| Event type

Individual, Men

Date20 – 24 July 1980
LocationKonnosportivny kompleks profsoyuzov, Bittsevsky park, Moskva / Futbolny polya, Legkoatletichesky futbolny kompleks, Moskva / Strelbishche Dynamo, Mytishchi / Plavatelny basseyn, Sportivny kompleks Olimpiysky, Moskva
Participants43 from 17 countries
FormatScoring by point tables.

The United States had won team medals in modern pentathlon in 1956, 1960, and 1964. But by the mid-1970s they were no longer as strong a team. However, in 1979, the World Championship was won by Bob Niemann (USA) and the US won the team title by a very narrow seven-point margin. Because of the American-led boycott, he would not be able to compete, which left the individual event open. The defending champion, Poland’s Janusz Pyciak-Peciak was back and had been silver medalist at the Worlds in 1978-79. Also back was the 1976 Olympic silver medalist, Pavel Lednev, who had won his fourth World title in 1978. Lednev had wanted to retire after 1976, but was asked by Soviet authorities to continue. He was coming off an injury and had not competed in 1979.

The competition eventually came down to Lednev and his young teammate, Anatoly Starostin, and Hungary’s Tamás Szombathelyi. Szombathelyi led after the fencing and shooting, but Starostin moved into the lead after the 300 metre freestyle swim. Lednev was third after the shooting but a poor swim dropped him to seventh. Starostin held onto his lead with a solid cross-country run and won the gold medal. Szombathelyi placed second, while Lednev’s good run brought him a bronze medal. The run was held on a very hot day with temperatures of 31° C. (88 ° F.)

This was the fourth consecutive Olympics at which Lednev had medaled in the individual event – bronze in 1968, 1972, and 1980 and a silver in 1976. Added to this were three team medals, including two golds, giving him seven medals in all, the most ever by an Olympic pentathlete. Lednev followed in the footsteps of his former teammate, Igor Novikov. Together they had won eight World Championships in the individual event, but neither was ever able to garner an Olympic individual gold. Starostin’s gold medal was the first win ever for the Soviets in the individual competition. Starostin was still a junior and would win the Junior World Championship in 1981. In 1986 he was caught with a doping positive for a β-blocker, but would return to compete for the Unified Team in 1992.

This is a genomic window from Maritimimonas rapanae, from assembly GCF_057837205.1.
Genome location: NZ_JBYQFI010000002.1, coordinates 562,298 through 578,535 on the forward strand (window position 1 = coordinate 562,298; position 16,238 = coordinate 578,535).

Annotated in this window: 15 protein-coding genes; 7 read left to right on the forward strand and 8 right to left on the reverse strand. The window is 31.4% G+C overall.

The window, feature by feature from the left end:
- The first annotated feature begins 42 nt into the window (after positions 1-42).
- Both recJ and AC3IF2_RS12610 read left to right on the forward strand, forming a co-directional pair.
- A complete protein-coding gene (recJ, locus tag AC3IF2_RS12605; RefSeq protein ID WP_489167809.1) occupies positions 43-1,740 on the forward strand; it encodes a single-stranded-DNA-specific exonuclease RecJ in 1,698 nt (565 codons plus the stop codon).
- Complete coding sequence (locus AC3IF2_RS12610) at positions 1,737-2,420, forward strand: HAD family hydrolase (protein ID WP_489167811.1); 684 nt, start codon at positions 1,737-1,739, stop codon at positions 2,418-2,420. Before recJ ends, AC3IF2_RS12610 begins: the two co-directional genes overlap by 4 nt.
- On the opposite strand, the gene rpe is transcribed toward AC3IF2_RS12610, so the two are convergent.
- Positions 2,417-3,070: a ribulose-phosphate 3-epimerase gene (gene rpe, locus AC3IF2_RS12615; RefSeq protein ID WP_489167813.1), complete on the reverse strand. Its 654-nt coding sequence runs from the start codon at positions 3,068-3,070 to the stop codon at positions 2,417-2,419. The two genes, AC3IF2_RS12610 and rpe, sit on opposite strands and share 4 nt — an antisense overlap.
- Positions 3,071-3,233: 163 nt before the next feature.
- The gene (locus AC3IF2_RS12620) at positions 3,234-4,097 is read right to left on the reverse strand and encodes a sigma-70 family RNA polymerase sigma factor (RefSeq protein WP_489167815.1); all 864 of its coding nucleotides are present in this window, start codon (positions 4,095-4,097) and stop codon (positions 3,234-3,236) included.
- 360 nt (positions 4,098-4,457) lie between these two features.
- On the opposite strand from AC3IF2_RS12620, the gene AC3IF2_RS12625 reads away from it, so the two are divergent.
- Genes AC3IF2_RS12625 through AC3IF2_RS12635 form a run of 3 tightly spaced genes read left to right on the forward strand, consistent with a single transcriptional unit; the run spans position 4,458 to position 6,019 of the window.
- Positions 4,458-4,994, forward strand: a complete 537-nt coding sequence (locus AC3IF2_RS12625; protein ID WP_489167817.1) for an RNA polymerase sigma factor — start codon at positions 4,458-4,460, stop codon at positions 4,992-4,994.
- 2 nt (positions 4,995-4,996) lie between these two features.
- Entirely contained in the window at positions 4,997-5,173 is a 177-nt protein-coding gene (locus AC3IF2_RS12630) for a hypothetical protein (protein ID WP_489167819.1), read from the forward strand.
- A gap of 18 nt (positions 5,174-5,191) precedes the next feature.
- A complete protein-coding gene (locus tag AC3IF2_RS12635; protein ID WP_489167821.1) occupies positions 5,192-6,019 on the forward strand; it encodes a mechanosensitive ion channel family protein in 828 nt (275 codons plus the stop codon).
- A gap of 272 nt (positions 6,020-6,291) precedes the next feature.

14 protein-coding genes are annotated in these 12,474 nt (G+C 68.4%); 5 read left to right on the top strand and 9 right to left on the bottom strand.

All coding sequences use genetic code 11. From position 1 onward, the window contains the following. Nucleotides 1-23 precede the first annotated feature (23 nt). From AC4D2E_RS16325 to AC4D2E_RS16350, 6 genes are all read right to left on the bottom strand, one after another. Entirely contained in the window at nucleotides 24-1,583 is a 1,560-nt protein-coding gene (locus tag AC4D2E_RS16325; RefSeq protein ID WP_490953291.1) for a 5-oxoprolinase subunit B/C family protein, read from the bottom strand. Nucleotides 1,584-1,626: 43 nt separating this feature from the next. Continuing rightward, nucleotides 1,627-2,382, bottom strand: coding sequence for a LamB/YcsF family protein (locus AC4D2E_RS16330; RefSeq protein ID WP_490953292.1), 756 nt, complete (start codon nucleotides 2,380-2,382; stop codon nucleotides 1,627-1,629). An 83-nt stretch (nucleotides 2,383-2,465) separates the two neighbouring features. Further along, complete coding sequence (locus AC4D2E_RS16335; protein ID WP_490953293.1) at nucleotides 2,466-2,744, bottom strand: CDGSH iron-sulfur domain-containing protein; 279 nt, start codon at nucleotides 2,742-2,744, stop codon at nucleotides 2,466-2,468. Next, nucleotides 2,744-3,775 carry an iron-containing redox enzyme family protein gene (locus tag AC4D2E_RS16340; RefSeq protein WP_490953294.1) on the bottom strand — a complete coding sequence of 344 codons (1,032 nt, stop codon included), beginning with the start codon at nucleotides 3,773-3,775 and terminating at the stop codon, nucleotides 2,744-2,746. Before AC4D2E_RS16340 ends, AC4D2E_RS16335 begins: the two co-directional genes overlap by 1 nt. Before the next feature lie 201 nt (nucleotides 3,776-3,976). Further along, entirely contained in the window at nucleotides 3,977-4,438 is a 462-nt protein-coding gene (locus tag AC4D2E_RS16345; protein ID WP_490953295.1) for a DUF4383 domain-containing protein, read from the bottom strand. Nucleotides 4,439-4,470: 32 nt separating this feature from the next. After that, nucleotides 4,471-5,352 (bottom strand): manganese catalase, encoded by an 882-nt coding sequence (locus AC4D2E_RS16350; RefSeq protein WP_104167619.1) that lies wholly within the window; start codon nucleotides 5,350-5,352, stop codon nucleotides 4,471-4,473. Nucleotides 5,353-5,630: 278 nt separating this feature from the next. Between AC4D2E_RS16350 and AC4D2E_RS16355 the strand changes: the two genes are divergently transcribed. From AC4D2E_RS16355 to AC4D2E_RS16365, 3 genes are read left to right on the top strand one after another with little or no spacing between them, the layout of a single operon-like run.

1Anatoly StarostinURS5,568Gold
2Tamás SzombathelyiHUN5,502Silver
3Pavel LednyovURS5,382Bronze
4Svante RasmusonSWE5,373
5Tibor MaracskóHUN5,279
6Janusz Pyciak-PeciakPOL5,268
7Lennart PetterssonSWE5,243
8Milan KadlecTCH5,229
9George HorvathSWE5,229
10Heikki HulkkonenFIN5,227
11Jan OlesińskiPOL5,219
12Paul FourFRA5,196
13Ivar SisniegaMEX5,186
14Yevgeny LipeyevURS5,176
15Danny NightingaleGBR5,168
16Jan BártůTCH5,158
17Pierpaolo CristoforiITA5,156
18Marek BajanPOL5,147
19László HorváthHUN5,131
20Joël BouzouFRA5,107
21Peter WhitesideGBR5,085
22Dumitru SpîrleaROU5,058
23Alain CortesFRA5,042
24Jussi PelliFIN5,032
25Federico GaleraESP5,001
26Bohumil StarnovskýTCH4,952
27Gyula GaloviciROU4,935
28Simeon MonevBUL4,915
29José SerranoESP4,887
30Nikolay NikolovBUL4,832
31Pekka SantanenFIN4,828
32Manuel MontesinosESP4,811
33Nigel ClarkGBR4,809
34Borislav BatikovBUL4,798
35Alexander TopayAUT4,784
36Jens LohmannMEX4,747
37Robert BarrieAUS4,696
38Helmut WieserAUT4,582
39Jerome HartiganIRL4,557
40Brian NewthNZL4,486
41Cezar RăducanuROU4,397
42Sackville CurrieIRL4,377
43Mark HartiganIRL4,361